As India confronts the second wave of a novel coronavirus, it still recovers from the stigma of Covid that began last year with the labeling of a community for the spread of coronavirus. Stigmatization includes unscientific claims, lack of knowledge about how COVID-19 spreads. It gives an opportunity to blame someone with irrational information leading to rumors and myths.

Goffman was the first person who came up with the term stigma to refer to visible characteristic features (such as a cut of burnt) of the individuals that enable the society to devalue and consider them not suitable for their inclusion and participation in mainstream society. It can occur when people associate a disease like a coronavirus with a population, community, or nationality or after a person has recovered from the disease or been discharged from home isolation or quarantine.

It makes people conceal their symptoms or illness and prevents individuals from undertaking healthy behaviors. This implies that stigma can make it cumbersome to contain the spread of an outbreak.

Studies in 30 to 40 countries have discovered that stigma is universal. For example, It is being stated by nearly 90% of people with schizophrenia across the world. It may come in the form of variable social exclusion. For instance, adversely affecting marriage prospects in India.

Last year, the Tablighi Jamaat congregation took place in Delhi and people accused Muslim religious body flouting the covid appropriate rules. The mainstream media and political comments began which created a diversion from tackling coronavirus, the disease which doesn’t see any religion.

The Bombay High Court came down strongly on the print and electronic media for the “big propaganda” against the foreigners who were a part of the Tablighi Jamaat congregation in Delhi’s Nizamuddin, which became a “super-spreader” coronavirus event.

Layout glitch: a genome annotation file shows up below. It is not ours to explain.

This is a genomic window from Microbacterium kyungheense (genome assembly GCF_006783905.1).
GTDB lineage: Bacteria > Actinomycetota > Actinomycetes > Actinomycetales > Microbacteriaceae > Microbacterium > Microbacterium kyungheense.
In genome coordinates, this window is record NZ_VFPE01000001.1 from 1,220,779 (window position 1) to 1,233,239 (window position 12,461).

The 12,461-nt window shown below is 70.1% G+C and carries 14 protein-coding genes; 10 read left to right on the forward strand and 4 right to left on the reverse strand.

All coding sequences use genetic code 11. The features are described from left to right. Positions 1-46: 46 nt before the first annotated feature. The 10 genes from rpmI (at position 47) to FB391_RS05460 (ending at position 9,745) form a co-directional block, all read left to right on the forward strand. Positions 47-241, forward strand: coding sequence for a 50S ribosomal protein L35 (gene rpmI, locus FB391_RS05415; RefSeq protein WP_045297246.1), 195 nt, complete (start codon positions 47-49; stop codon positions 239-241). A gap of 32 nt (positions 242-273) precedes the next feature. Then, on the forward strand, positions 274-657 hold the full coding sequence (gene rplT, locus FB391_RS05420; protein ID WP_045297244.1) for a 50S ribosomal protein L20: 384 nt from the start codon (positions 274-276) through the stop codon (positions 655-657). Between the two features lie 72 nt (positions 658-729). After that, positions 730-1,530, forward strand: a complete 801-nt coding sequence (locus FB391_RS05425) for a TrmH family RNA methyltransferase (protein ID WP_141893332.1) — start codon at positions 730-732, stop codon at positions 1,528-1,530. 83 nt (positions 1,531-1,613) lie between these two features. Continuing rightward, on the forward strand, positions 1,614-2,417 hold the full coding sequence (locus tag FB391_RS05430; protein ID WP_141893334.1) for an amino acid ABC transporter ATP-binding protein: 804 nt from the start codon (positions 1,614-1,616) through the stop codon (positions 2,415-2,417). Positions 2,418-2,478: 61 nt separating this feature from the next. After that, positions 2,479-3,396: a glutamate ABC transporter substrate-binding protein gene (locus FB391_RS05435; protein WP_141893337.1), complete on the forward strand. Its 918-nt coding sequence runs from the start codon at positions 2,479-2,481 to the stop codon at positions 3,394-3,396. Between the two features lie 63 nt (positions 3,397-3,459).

The frontline workers also get slammed by the people who stigmatize, where they have to endure the hurled emotional and verbal abuses from them. This creates an issue for the country itself which raises mental health issues.

The easternmost part of India consists of eight states: Sikkim, Assam, Arunachal Pradesh, Manipur, Nagaland, Meghalaya, Mizoram, and Tripura. People who reside in Northeast India have been the victims of racism from the mainlanders in India for a long time as they have typical mongoloid features, which resemble the features of Chinese individuals. The residents of Northeast India have mostly confronted racism and discrimination and have been often termed as foreigners in their own country.

The racism towards Northeast Indians has increased during the coronavirus pandemic, and numerous cases were registered where Northeasterners were called “corona” spat at, socially prevented, landlords asked them to go from their houses where they were living as tenants, beaten, terminated from employment, or had a problem in receiving health care facilities.

Delhi authorities ceased the process of putting notices outside the homes of people infected with novel coronavirus because this gave a rise to the social stigma linked with the disease and then caused others to hide their illnesses.

People who become the victims of stigmatization due to Covid may get excluded or shunned in social situations. They may get refusal from a job or educational opportunities, with a denial to access adequate and basic housing and health care.

According to the United Nations, “fears, rumours and stigma” are challenges accompanying Covid-19 worldwide.

The negative behaviour and the outlook with which it is seen in society further cause the nature of disharmony among citizens of the country.

Community leaders and social media influencers can step in and assist in eradication the stigmatization of coronavirus. They can ask to maintain the privacy and confidentiality of those seeking healthcare related to the disease and those who may be part of any contact investigation. Moreover, making changes in the negative language used on social media could also resolve the stigma issues.